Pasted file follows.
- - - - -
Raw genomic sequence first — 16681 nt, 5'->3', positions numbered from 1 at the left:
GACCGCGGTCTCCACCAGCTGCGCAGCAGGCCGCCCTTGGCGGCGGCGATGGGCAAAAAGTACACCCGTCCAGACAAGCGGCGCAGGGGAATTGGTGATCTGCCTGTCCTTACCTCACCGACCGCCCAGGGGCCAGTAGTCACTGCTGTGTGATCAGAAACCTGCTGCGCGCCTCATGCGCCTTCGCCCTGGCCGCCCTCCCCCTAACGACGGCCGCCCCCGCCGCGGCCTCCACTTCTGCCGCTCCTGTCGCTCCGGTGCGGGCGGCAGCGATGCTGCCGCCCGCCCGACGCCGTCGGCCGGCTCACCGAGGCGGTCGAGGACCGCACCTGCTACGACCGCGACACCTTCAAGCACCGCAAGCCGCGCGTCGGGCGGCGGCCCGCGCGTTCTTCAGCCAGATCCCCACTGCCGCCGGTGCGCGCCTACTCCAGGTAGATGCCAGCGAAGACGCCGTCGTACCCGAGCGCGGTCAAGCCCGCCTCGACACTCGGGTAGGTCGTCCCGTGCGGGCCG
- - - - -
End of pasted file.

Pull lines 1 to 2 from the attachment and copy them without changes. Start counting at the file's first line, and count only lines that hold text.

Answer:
Raw genomic sequence first — 16681 nt, 5'->3', positions numbered from 1 at the left:
GACCGCGGTCTCCACCAGCTGCGCAGCAGGCCGCCCTTGGCGGCGGCGATGGGCAAAAAGTACACCCGTCCAGACAAGCGGCGCAGGGGAATTGGTGATCTGCCTGTCCTTACCTCACCGACCGCCCAGGGGCCAGTAGTCACTGCTGTGTGATCAGAAACCTGCTGCGCGCCTCATGCGCCTTCGCCCTGGCCGCCCTCCCCCTAACGACGGCCGCCCCCGCCGCGGCCTCCACTTCTGCCGCTCCTGTCGCTCCGGTGCGGGCGGCAGCGATGCTGCCGCCCGCCCGACGCCGTCGGCCGGCTCACCGAGGCGGTCGAGGACCGCACCTGCTACGACCGCGACACCTTCAAGCACCGCAAGCCGCGCGTCGGGCGGCGGCCCGCGCGTTCTTCAGCCAGATCCCCACTGCCGCCGGTGCGCGCCTACTCCAGGTAGATGCCAGCGAAGACGCCGTCGTACCCGAGCGCGGTCAAGCCCGCCTCGACACTCGGGTAGGTCGTCCCGTGCGGGCCG